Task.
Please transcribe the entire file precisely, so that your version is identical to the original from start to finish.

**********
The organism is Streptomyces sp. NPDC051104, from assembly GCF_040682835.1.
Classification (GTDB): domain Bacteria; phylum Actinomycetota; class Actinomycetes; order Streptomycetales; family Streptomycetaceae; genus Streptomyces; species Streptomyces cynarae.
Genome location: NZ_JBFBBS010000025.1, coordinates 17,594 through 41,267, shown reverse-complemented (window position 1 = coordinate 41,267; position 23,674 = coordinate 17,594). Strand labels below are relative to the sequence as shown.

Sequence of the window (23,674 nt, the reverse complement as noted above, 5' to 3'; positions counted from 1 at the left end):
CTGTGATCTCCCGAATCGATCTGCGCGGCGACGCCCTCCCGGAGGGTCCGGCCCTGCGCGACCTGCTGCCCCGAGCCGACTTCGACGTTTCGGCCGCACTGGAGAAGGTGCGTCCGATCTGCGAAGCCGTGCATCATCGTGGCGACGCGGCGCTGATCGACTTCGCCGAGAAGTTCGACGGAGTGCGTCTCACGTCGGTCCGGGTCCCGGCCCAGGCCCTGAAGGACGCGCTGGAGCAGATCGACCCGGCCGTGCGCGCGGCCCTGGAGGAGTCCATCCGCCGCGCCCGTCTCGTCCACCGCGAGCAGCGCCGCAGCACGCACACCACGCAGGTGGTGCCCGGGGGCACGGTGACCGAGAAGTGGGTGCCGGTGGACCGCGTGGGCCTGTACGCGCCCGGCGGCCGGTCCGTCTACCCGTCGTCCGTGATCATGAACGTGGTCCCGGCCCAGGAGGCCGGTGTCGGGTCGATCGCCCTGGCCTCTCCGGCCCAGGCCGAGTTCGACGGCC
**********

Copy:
The organism is Streptomyces sp. NPDC051104, from assembly GCF_040682835.1.
Classification (GTDB): domain Bacteria; phylum Actinomycetota; class Actinomycetes; order Streptomycetales; family Streptomycetaceae; genus Streptomyces; species Streptomyces cynarae.
Genome location: NZ_JBFBBS010000025.1, coordinates 17,594 through 41,267, shown reverse-complemented (window position 1 = coordinate 41,267; position 23,674 = coordinate 17,594). Strand labels below are relative to the sequence as shown.

Sequence of the window (23,674 nt, the reverse complement as noted above, 5' to 3'; positions counted from 1 at the left end):
CTGTGATCTCCCGAATCGATCTGCGCGGCGACGCCCTCCCGGAGGGTCCGGCCCTGCGCGACCTGCTGCCCCGAGCCGACTTCGACGTTTCGGCCGCACTGGAGAAGGTGCGTCCGATCTGCGAAGCCGTGCATCATCGTGGCGACGCGGCGCTGATCGACTTCGCCGAGAAGTTCGACGGAGTGCGTCTCACGTCGGTCCGGGTCCCGGCCCAGGCCCTGAAGGACGCGCTGGAGCAGATCGACCCGGCCGTGCGCGCGGCCCTGGAGGAGTCCATCCGCCGCGCCCGTCTCGTCCACCGCGAGCAGCGCCGCAGCACGCACACCACGCAGGTGGTGCCCGGGGGCACGGTGACCGAGAAGTGGGTGCCGGTGGACCGCGTGGGCCTGTACGCGCCCGGCGGCCGGTCCGTCTACCCGTCGTCCGTGATCATGAACGTGGTCCCGGCCCAGGAGGCCGGTGTCGGGTCGATCGCCCTGGCCTCTCCGGCCCAGGCCGAGTTCGACGGCC